For CJR, Diakopoulos spoke to Patrick Stotz, a data journalist at Der Spiegel, about his year-long investigation into a closely guarded credit scoring algorithm. In partnership with two nonprofits, the paper collected data to shed light on the system's possible biases, mistakes, or misuse.
The interesting failure of rattus journalistus by Marguerite Y. Holloway
Despite a failed experiment involving New York City rats and WiFi-enabled collars, Holloway sees still sees promise and potential for journalists collecting data through sensors.
TL;DR: Spies (do not) like us by Sam Thielman, CJR
Thielman rounds up new developments in intelligence activity affecting journalists—including a recently declassified memo that revealed the FBI established a unit devoted to pursuing reports' government sources last year.
Research and Analysis of Note
The Media’s Post-Advertising Future Is Also Its Past The Atlantic
by Derek Thompson
Thompson says journalism is "headed back to the 19th century" in a piece that breaks down the discipline's current woes and its lack of a way forward without sentiment or scolding. The relentless cycles that seem to go boom and bust every few days feature prominently in his report: "it's the end times all over again," he observes wryly.
Content or Context Moderation?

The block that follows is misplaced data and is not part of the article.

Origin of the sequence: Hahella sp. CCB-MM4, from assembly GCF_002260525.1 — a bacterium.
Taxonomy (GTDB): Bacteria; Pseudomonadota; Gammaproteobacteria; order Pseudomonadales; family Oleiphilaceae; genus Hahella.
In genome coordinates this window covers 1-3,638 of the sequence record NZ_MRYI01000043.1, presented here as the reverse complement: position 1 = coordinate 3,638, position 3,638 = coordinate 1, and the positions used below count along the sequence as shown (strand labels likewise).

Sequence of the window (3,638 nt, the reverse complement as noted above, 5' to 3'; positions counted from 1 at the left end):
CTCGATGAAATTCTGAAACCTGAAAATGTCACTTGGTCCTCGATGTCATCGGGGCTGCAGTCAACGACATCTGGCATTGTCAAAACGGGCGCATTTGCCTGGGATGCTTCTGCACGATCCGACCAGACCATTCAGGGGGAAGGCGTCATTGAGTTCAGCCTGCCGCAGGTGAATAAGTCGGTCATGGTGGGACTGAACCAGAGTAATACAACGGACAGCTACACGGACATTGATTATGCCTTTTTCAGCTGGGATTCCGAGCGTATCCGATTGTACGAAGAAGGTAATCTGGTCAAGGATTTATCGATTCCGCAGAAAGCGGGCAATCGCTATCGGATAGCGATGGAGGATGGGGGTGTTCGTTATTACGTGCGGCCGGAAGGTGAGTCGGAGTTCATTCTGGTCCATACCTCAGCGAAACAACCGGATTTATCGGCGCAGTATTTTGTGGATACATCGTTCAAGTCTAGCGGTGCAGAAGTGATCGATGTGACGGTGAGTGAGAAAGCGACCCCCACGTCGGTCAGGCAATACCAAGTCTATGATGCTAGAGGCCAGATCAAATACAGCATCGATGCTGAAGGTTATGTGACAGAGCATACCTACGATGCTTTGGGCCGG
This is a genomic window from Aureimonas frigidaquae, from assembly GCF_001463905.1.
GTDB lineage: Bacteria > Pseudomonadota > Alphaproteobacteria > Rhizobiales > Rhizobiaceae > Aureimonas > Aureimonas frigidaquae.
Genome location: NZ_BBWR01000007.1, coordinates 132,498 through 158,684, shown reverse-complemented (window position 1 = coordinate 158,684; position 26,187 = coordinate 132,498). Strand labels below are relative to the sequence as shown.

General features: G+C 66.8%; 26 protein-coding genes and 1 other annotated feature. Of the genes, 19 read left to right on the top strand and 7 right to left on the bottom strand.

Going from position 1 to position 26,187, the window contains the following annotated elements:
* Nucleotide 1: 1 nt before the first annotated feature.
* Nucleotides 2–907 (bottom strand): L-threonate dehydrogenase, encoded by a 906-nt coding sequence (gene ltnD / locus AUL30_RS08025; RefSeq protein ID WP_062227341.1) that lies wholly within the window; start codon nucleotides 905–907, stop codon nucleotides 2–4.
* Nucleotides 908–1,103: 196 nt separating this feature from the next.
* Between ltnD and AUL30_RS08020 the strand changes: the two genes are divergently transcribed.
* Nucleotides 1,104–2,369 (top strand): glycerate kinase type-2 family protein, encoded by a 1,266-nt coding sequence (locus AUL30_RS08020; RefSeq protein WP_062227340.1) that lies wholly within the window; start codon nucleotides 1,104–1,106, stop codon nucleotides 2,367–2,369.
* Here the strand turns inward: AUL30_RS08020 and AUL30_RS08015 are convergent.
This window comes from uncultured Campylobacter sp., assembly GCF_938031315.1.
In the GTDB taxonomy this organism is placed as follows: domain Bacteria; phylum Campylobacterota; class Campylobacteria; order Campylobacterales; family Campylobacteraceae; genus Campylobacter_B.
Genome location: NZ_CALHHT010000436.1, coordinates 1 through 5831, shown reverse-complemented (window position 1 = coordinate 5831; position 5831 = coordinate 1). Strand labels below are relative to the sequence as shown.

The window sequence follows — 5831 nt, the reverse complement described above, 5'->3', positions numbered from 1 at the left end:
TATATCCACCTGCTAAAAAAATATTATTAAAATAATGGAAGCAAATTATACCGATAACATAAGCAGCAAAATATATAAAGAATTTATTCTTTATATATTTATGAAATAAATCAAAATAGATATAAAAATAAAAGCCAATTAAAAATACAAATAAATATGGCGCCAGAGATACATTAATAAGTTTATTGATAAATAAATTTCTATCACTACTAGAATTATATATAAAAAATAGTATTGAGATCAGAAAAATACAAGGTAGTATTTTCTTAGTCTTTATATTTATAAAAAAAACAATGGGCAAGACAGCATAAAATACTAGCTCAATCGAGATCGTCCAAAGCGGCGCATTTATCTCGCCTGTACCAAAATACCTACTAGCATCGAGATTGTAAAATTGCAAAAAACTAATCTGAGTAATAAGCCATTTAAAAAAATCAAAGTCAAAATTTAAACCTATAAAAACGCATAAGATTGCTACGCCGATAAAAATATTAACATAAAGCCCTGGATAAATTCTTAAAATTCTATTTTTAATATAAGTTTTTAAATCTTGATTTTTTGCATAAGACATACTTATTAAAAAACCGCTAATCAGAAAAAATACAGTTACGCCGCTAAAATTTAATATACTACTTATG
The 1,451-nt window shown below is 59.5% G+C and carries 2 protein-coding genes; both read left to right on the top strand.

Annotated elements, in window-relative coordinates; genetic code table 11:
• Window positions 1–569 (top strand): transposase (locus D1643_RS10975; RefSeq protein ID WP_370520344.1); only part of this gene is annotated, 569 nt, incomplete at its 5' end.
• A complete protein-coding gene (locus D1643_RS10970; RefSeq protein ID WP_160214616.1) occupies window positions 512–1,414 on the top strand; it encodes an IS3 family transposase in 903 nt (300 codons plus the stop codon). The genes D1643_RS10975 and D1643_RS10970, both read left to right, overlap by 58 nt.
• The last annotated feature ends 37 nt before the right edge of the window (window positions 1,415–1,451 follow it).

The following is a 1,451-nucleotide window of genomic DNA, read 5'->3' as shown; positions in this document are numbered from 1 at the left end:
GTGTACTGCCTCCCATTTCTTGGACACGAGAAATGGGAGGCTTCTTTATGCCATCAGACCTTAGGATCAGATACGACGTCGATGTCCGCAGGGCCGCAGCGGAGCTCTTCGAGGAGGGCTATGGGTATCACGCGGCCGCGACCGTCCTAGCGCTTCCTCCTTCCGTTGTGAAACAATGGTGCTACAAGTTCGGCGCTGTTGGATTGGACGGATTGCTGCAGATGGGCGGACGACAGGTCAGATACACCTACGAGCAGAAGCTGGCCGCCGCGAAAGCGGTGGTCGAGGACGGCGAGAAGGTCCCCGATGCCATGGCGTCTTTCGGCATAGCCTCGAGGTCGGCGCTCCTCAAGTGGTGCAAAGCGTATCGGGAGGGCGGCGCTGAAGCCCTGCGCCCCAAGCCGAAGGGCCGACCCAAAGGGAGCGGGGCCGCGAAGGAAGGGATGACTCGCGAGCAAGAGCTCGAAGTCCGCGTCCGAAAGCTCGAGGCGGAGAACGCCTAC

Data & Society
by Robyn Caplan
Caplan's November report on the problem of developing hard rules for moderation deserves a boost in the wake of Facebook's revelation Thursday that it found yet more bad actors on its site, this time employees of Russian state news agency RT pushing anti-Ukraine propaganda. “Public oversight needs to incorporate not only the context of speech, but the organizational dynamics of platforms," Caplan writes, "to understand where new rules should be developed (for types of content) and where more resources are necessary.”
Social comparisons, social media addiction, and social interaction
The Journal of Applied Biobehavioral Research
504 millennials who actively use Facebook, Twitter, Instagram, and/or Snapchat participated in an online survey assessing major depression and specific social media behaviors. Individuals who were more likely to compare themselves to others better off than they were, those who indicated that they would be more bothered by being tagged in unflattering pictures, and those less likely to post pictures of themselves along with other people were more likely to meet the criteria for major depression. Interestingly, participants following more than 300 Twitter accounts were less likely to have the disorder, and those with higher scores on the Social Media Addiction scale were significantly more likely to be depressed.
Social Media Use and Adolescent Mental Health
EClinical Medicine (The Lancet)
A study of more than 10,000 14-year-olds in the United Kingdom found that "the magnitude of association between social media use and depressive symptoms was larger for girls than for boys." Both sexes experienced depression related to social media use but girls suffered more acutely; researchers observed that social media use related to online harassment, poor sleep, low self-esteem and poor body image. "In turn, these related to higher depressive symptom scores."